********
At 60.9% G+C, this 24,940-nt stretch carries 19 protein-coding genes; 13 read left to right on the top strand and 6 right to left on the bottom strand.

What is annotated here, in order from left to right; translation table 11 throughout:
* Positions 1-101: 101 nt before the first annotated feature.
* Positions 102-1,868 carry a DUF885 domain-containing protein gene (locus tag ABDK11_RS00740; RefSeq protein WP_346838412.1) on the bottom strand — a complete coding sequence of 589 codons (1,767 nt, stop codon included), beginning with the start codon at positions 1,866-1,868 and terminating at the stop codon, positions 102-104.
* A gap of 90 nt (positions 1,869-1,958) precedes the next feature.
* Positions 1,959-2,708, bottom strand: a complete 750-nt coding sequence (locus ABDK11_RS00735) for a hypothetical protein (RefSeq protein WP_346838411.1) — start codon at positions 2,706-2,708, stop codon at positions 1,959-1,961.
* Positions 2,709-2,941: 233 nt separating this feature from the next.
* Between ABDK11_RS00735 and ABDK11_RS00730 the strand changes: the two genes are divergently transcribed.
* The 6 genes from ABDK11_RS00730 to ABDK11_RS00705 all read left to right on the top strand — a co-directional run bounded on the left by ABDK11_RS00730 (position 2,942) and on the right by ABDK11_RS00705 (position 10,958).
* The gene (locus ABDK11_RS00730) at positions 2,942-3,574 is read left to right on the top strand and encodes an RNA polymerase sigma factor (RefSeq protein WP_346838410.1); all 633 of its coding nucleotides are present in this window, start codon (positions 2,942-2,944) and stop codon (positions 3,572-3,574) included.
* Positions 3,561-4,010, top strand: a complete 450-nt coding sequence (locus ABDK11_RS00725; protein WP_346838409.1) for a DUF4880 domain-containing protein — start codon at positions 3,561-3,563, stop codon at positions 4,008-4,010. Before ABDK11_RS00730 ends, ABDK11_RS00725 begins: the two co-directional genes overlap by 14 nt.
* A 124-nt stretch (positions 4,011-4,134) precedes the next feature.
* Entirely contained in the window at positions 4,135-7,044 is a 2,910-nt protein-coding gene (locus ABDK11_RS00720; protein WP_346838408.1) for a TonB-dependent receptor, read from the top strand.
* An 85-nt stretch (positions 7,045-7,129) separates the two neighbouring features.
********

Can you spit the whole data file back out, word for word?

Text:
At 60.9% G+C, this 24,940-nt stretch carries 19 protein-coding genes; 13 read left to right on the top strand and 6 right to left on the bottom strand.

What is annotated here, in order from left to right; translation table 11 throughout:
* Positions 1-101: 101 nt before the first annotated feature.
* Positions 102-1,868 carry a DUF885 domain-containing protein gene (locus tag ABDK11_RS00740; RefSeq protein WP_346838412.1) on the bottom strand — a complete coding sequence of 589 codons (1,767 nt, stop codon included), beginning with the start codon at positions 1,866-1,868 and terminating at the stop codon, positions 102-104.
* A gap of 90 nt (positions 1,869-1,958) precedes the next feature.
* Positions 1,959-2,708, bottom strand: a complete 750-nt coding sequence (locus ABDK11_RS00735) for a hypothetical protein (RefSeq protein WP_346838411.1) — start codon at positions 2,706-2,708, stop codon at positions 1,959-1,961.
* Positions 2,709-2,941: 233 nt separating this feature from the next.
* Between ABDK11_RS00735 and ABDK11_RS00730 the strand changes: the two genes are divergently transcribed.
* The 6 genes from ABDK11_RS00730 to ABDK11_RS00705 all read left to right on the top strand — a co-directional run bounded on the left by ABDK11_RS00730 (position 2,942) and on the right by ABDK11_RS00705 (position 10,958).
* The gene (locus ABDK11_RS00730) at positions 2,942-3,574 is read left to right on the top strand and encodes an RNA polymerase sigma factor (RefSeq protein WP_346838410.1); all 633 of its coding nucleotides are present in this window, start codon (positions 2,942-2,944) and stop codon (positions 3,572-3,574) included.
* Positions 3,561-4,010, top strand: a complete 450-nt coding sequence (locus ABDK11_RS00725; protein WP_346838409.1) for a DUF4880 domain-containing protein — start codon at positions 3,561-3,563, stop codon at positions 4,008-4,010. Before ABDK11_RS00730 ends, ABDK11_RS00725 begins: the two co-directional genes overlap by 14 nt.
* A 124-nt stretch (positions 4,011-4,134) precedes the next feature.
* Entirely contained in the window at positions 4,135-7,044 is a 2,910-nt protein-coding gene (locus ABDK11_RS00720; protein WP_346838408.1) for a TonB-dependent receptor, read from the top strand.
* An 85-nt stretch (positions 7,045-7,129) separates the two neighbouring features.